- My girlfriend made a cake for me and it was really delicious!
Here, you first say that your girlfriend made a cake for you, and then refer to the cake using これ to say that it was really delicious. By using これ, you can show a vivid description of the delicious cake as if it were right there and you were tasting it now.
On the other hand, それ indicates that you keep a little distance from the information. In other words, by using それ, you can show you are plainly referring to the aforementioned information from an objective point of view. Thus, それ is the most neutral reference word out of the three, and it's often used when you explain something dispassionately.
Now, let's continue on with the same situation. You are still talking to your friend about the cake your girlfriend made, and you say:
- で、それは美味しかったんだけど、その時一緒に 淹れてくれたコーヒーがさ…。
- So it was delicious, but the coffee that she made with it was…
In this example, you use それ to refer to the cake your girlfriend made. Here, それ suits the situation better than これ because this part is just a piece of introductory information leading to another topic, which is the coffee she made for you. You are simply referring to the cake without adding any subjective nuances to it.
Lastly, あれ demonstrates that you are referring to something that's no longer fresh in your mind, and are recalling from somewhere further in your memory. So あれ is often used when the topic triggers the good old days, but it's also used when talking about a shared memory that both the speaker and the listener can call to mind.
In the same scenario, after you complained about the coffee your girlfriend made, your friend changes the topic to another coffee you two had at a cafe together.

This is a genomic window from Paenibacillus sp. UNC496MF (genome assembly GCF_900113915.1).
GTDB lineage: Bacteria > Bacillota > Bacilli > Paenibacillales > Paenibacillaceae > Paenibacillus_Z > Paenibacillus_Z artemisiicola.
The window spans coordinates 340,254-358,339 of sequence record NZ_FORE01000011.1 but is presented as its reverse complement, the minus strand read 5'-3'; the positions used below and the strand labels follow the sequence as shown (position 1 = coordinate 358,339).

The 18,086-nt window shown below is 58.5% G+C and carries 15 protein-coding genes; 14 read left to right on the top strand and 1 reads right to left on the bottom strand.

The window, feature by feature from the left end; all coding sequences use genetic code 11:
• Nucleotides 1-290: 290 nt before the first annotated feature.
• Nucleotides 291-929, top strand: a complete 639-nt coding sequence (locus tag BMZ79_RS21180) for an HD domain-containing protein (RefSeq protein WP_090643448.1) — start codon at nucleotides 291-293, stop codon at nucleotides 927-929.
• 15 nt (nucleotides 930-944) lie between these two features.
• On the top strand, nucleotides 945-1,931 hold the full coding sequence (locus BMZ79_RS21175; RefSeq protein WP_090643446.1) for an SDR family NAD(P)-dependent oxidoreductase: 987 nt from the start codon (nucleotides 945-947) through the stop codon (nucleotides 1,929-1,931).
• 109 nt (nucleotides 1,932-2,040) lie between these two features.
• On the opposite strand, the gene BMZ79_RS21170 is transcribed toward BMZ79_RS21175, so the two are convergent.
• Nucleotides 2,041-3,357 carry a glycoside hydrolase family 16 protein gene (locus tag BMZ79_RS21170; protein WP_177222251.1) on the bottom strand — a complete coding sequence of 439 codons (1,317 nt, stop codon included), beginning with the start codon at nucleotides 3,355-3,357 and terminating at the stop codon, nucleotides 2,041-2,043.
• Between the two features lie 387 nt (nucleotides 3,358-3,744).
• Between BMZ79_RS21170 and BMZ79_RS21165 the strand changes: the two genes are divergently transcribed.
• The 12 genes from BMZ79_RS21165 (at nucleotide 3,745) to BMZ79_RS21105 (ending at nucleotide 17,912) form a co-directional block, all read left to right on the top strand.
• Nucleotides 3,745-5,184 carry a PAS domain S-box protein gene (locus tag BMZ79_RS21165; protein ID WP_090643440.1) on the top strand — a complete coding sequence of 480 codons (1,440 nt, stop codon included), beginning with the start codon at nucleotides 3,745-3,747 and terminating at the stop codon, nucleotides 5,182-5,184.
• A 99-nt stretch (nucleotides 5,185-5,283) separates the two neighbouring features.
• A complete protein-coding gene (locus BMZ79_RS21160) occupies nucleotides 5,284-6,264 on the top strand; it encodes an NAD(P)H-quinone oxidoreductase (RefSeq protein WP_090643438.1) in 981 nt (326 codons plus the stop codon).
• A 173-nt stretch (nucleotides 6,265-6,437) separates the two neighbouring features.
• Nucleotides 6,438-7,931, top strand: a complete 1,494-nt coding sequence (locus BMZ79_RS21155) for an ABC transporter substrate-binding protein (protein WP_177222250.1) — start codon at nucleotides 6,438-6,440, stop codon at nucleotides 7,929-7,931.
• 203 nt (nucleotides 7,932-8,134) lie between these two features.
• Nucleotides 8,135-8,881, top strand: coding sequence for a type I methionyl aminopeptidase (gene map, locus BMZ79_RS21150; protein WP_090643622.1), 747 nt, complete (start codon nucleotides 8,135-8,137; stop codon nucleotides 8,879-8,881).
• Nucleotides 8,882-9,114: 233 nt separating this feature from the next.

- Speaking of coffee, the one at the cafe we went to the other day, that was so good, wasn't it?
Here, your friend uses あれ to refer to a coffee you two had at the cafe together. It hints that you both have the same, or a similar memory of, the experience.
あれ for Implying Something You are Talking About
You've learned あれ is used for information that both you and your listener know about. Linked to this, it can also be used to vaguely refer to something that the speaker is hesitant to say and leaves it up to the interpretation of the person they're talking to. In this usage, あれ is written in either hiragana or katakana.
Let's take a look at one example. Imagine you work with someone who often makes careless mistakes. When your coworker makes another error, another coworker whispers at you:
- Ms.Suzuki is a bit…, you know…?
Wow, how mean! Just like in this example, あれ can usually imply a negative nuance and is often used when talking behind someone's back.
あれ for Exclamation
Since あれ implies you are recollecting some memory, it can also be used when something clicks in your mind and you say "Oh!", "Wait!", or "Huh?"
For example, if you are cleaning your room and suddenly realize you forgot where you placed your phone, you may say:
- Wait, where did I put my phone?
You may wonder if you can say どれら to ask a question, but どれら is not a word. ↩